Early Exit for Coal Plant in Pennsylvania
It's never too early to shut down coal.
Earlier this month, NRG Energy settled a lawsuit that will end coal use six months early at the Portland Generating Station in Portland, Pennsylvania. The company also announced plans to shutter its Titus Station coal-fired plant outside Philadelphia one-and-a-half years early.
The Portland coal site was key for grassroots organizers because sulfur dioxide pollution from the plant affects families in other states, such as New Jersey and Connecticut, in addition to nearby communities. The two states targeted the coal plant for pollution in a lawsuit, and the announcement of the early closure is a result of the legal settlement. NRG has also agreed to invest $1 million to benefit the environment in New Jersey and Connecticut, reported the Philadelphia Inquirer.
"We're glad to hear that this plant, which is the biggest source of air pollution in Northwestern New Jersey, will end their use of dirty coal ahead of schedule," said Jeff Tittel, director of the Sierra Club’s New Jersey Chapter. "This is a victory for our lungs that will help us all breathe easier. We need to ensure that this plant is replaced with clean, renewable energy like wind and solar, not more harmful fossil fuels like natural gas that promotes fracking in our communities."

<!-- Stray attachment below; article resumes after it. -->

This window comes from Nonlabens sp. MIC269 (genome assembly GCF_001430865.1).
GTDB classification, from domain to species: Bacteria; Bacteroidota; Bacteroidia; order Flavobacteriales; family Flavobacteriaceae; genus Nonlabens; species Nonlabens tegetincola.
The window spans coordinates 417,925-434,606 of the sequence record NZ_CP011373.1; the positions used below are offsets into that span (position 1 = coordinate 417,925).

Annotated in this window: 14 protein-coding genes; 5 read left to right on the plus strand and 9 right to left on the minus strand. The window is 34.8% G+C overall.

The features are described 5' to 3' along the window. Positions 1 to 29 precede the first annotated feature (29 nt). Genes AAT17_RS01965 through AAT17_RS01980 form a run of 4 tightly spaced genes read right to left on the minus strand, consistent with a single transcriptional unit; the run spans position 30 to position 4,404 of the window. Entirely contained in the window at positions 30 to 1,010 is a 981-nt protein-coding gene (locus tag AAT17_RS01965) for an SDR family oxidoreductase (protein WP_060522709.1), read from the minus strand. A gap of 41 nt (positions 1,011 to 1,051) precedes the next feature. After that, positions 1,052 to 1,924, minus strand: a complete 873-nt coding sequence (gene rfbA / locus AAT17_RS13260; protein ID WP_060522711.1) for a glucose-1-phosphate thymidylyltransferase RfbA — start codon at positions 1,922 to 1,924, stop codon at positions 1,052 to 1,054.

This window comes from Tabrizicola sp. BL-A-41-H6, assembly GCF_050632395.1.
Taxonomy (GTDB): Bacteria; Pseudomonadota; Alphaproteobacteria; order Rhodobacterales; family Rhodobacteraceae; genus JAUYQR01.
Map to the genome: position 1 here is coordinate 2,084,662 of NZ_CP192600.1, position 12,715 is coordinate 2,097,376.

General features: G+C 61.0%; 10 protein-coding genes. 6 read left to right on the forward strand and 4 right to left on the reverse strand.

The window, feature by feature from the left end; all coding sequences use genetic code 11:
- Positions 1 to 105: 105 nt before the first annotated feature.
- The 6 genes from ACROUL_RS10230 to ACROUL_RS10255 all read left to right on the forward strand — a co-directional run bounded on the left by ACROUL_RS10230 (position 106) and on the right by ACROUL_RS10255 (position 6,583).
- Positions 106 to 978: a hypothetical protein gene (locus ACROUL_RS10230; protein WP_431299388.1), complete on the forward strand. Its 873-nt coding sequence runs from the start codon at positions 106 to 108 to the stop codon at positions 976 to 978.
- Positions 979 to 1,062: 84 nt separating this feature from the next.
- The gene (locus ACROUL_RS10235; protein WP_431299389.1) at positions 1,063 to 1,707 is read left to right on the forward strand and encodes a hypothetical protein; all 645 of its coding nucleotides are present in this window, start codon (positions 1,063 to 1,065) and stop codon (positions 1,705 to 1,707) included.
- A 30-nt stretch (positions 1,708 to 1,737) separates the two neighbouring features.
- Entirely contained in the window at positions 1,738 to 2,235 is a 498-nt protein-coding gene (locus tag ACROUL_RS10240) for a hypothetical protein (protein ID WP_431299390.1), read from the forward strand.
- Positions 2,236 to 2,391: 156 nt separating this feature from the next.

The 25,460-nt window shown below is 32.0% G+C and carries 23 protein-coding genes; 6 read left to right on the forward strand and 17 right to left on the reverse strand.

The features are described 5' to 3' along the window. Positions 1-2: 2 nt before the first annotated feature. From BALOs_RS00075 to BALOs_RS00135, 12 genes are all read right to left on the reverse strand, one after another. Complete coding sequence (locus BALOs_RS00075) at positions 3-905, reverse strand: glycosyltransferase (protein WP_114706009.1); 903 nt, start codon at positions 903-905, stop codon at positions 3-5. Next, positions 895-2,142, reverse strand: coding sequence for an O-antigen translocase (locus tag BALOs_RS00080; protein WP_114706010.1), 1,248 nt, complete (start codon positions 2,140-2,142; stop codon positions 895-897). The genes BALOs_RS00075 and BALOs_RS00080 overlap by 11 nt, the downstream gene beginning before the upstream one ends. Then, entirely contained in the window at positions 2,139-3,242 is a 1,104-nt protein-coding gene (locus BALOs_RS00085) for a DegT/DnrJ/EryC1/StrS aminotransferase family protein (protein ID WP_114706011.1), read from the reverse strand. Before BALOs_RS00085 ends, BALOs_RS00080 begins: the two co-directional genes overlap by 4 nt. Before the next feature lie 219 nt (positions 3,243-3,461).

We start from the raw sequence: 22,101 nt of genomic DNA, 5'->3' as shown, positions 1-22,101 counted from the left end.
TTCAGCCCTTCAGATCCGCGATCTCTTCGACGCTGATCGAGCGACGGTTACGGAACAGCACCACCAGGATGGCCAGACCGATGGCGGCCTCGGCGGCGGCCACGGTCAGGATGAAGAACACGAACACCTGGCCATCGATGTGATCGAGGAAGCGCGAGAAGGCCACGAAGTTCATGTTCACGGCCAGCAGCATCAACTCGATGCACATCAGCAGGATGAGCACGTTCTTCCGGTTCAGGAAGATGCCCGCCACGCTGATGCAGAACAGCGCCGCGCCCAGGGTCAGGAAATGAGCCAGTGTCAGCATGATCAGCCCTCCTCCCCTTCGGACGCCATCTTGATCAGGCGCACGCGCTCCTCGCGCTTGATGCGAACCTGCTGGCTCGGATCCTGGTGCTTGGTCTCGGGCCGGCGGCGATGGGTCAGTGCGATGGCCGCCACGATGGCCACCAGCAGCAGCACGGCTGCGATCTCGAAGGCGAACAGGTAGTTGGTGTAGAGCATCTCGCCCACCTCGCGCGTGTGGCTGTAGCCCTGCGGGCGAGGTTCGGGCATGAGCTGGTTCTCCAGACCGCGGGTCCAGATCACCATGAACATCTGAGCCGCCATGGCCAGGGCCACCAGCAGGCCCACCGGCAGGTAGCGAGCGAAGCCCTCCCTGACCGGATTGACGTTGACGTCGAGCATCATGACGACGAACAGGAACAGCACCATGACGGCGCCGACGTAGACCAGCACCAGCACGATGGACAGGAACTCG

How bad was sulfur pollution from the Portland plant? Really bad. The New Jersey Department of Environmental Protection traced the highest short-term sulfur dioxide levels in the state to the plant. It demonstrated that toxic coal pollution doesn't stop for state and country borders. Such pollution causes asthma and respiratory problems in communities, in addition to acid rain.
The next focus will be on making sure energy companies such as NRG invest in a transition to renewable energy.
"Our fight is not over yet," said Tom Schuster, the Sierra Club's Pennsylvania campaign representative. "We need to ensure coal is not replaced by more dirty fuels, and that NRG invests instead in clean energy in the region that will create jobs and clean up our air."